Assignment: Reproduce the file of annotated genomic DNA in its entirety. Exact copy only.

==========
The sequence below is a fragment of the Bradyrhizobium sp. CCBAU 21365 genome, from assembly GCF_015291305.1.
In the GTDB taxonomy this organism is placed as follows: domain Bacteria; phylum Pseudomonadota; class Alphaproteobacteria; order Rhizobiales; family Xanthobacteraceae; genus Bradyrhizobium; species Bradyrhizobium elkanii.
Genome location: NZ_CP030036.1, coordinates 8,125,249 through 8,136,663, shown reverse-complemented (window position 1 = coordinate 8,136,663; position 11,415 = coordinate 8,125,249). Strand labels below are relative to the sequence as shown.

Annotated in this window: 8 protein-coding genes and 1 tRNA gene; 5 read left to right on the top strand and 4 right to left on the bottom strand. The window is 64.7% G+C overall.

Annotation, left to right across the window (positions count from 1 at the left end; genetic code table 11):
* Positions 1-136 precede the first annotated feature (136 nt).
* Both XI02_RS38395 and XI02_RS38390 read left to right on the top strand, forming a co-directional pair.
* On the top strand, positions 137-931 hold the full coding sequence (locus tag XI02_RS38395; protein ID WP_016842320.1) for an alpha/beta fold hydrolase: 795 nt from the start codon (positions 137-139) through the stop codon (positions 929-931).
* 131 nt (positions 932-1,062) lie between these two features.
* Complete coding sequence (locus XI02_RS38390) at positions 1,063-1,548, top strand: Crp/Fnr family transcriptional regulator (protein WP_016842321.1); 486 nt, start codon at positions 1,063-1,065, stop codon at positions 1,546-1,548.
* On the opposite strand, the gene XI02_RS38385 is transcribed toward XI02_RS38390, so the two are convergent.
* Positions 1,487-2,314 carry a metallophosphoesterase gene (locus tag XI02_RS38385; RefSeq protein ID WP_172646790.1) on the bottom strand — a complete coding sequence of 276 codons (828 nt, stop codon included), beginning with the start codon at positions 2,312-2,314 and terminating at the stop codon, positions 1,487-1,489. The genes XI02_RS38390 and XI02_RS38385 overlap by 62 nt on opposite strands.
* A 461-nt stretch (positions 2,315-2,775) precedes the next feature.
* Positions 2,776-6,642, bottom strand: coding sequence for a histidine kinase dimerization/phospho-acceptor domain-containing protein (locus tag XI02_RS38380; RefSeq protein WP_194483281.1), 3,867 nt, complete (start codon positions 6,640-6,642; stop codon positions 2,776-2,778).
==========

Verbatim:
The sequence below is a fragment of the Bradyrhizobium sp. CCBAU 21365 genome, from assembly GCF_015291305.1.
In the GTDB taxonomy this organism is placed as follows: domain Bacteria; phylum Pseudomonadota; class Alphaproteobacteria; order Rhizobiales; family Xanthobacteraceae; genus Bradyrhizobium; species Bradyrhizobium elkanii.
Genome location: NZ_CP030036.1, coordinates 8,125,249 through 8,136,663, shown reverse-complemented (window position 1 = coordinate 8,136,663; position 11,415 = coordinate 8,125,249). Strand labels below are relative to the sequence as shown.

Annotated in this window: 8 protein-coding genes and 1 tRNA gene; 5 read left to right on the top strand and 4 right to left on the bottom strand. The window is 64.7% G+C overall.

Annotation, left to right across the window (positions count from 1 at the left end; genetic code table 11):
* Positions 1-136 precede the first annotated feature (136 nt).
* Both XI02_RS38395 and XI02_RS38390 read left to right on the top strand, forming a co-directional pair.
* On the top strand, positions 137-931 hold the full coding sequence (locus tag XI02_RS38395; protein ID WP_016842320.1) for an alpha/beta fold hydrolase: 795 nt from the start codon (positions 137-139) through the stop codon (positions 929-931).
* 131 nt (positions 932-1,062) lie between these two features.
* Complete coding sequence (locus XI02_RS38390) at positions 1,063-1,548, top strand: Crp/Fnr family transcriptional regulator (protein WP_016842321.1); 486 nt, start codon at positions 1,063-1,065, stop codon at positions 1,546-1,548.
* On the opposite strand, the gene XI02_RS38385 is transcribed toward XI02_RS38390, so the two are convergent.
* Positions 1,487-2,314 carry a metallophosphoesterase gene (locus tag XI02_RS38385; RefSeq protein ID WP_172646790.1) on the bottom strand — a complete coding sequence of 276 codons (828 nt, stop codon included), beginning with the start codon at positions 2,312-2,314 and terminating at the stop codon, positions 1,487-1,489. The genes XI02_RS38390 and XI02_RS38385 overlap by 62 nt on opposite strands.
* A 461-nt stretch (positions 2,315-2,775) precedes the next feature.
* Positions 2,776-6,642, bottom strand: coding sequence for a histidine kinase dimerization/phospho-acceptor domain-containing protein (locus tag XI02_RS38380; RefSeq protein WP_194483281.1), 3,867 nt, complete (start codon positions 6,640-6,642; stop codon positions 2,776-2,778).